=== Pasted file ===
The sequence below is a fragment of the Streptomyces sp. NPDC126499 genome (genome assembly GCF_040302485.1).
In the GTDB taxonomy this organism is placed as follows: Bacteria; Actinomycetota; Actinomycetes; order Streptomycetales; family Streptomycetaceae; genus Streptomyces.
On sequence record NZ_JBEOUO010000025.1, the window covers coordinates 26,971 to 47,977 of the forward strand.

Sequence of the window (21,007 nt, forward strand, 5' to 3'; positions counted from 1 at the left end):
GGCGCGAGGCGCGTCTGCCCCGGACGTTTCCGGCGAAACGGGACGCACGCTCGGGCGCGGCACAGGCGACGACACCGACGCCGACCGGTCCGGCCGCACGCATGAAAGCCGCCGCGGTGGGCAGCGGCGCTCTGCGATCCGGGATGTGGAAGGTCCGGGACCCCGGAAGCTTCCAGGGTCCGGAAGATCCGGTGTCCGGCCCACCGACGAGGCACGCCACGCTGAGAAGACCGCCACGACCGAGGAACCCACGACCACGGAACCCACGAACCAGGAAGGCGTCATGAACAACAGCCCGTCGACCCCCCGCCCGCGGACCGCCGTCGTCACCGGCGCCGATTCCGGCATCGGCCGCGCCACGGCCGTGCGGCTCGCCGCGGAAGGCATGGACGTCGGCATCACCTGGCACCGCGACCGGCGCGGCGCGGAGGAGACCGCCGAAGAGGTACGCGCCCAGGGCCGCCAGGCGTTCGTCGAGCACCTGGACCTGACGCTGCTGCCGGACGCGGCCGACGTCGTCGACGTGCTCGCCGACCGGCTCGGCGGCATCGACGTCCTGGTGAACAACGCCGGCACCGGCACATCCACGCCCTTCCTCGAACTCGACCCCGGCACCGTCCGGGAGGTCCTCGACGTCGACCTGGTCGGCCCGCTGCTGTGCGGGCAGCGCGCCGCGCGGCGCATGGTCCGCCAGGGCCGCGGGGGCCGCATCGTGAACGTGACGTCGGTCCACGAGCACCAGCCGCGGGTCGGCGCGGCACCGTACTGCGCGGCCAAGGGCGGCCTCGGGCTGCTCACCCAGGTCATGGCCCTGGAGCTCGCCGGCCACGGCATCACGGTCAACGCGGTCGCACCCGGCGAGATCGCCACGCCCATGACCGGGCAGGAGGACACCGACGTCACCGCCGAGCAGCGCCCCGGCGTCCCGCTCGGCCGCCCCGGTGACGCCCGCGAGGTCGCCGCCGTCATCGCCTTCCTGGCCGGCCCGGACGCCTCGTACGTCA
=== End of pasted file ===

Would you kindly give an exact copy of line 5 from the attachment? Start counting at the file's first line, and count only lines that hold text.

GGCGCGAGGCGCGTCTGCCCCGGACGTTTCCGGCGAAACGGGACGCACGCTCGGGCGCGGCACAGGCGACGACACCGACGCCGACCGGTCCGGCCGCACGCATGAAAGCCGCCGCGGTGGGCAGCGGCGCTCTGCGATCCGGGATGTGGAAGGTCCGGGACCCCGGAAGCTTCCAGGGTCCGGAAGATCCGGTGTCCGGCCCACCGACGAGGCACGCCACGCTGAGAAGACCGCCACGACCGAGGAACCCACGACCACGGAACCCACGAACCAGGAAGGCGTCATGAACAACAGCCCGTCGACCCCCCGCCCGCGGACCGCCGTCGTCACCGGCGCCGATTCCGGCATCGGCCGCGCCACGGCCGTGCGGCTCGCCGCGGAAGGCATGGACGTCGGCATCACCTGGCACCGCGACCGGCGCGGCGCGGAGGAGACCGCCGAAGAGGTACGCGCCCAGGGCCGCCAGGCGTTCGTCGAGCACCTGGACCTGACGCTGCTGCCGGACGCGGCCGACGTCGTCGACGTGCTCGCCGACCGGCTCGGCGGCATCGACGTCCTGGTGAACAACGCCGGCACCGGCACATCCACGCCCTTCCTCGAACTCGACCCCGGCACCGTCCGGGAGGTCCTCGACGTCGACCTGGTCGGCCCGCTGCTGTGCGGGCAGCGCGCCGCGCGGCGCATGGTCCGCCAGGGCCGCGGGGGCCGCATCGTGAACGTGACGTCGGTCCACGAGCACCAGCCGCGGGTCGGCGCGGCACCGTACTGCGCGGCCAAGGGCGGCCTCGGGCTGCTCACCCAGGTCATGGCCCTGGAGCTCGCCGGCCACGGCATCACGGTCAACGCGGTCGCACCCGGCGAGATCGCCACGCCCATGACCGGGCAGGAGGACACCGACGTCACCGCCGAGCAGCGCCCCGGCGTCCCGCTCGGCCGCCCCGGTGACGCCCGCGAGGTCGCCGCCGTCATCGCCTTCCTGGCCGGCCCGGACGCCTCGTACGTCA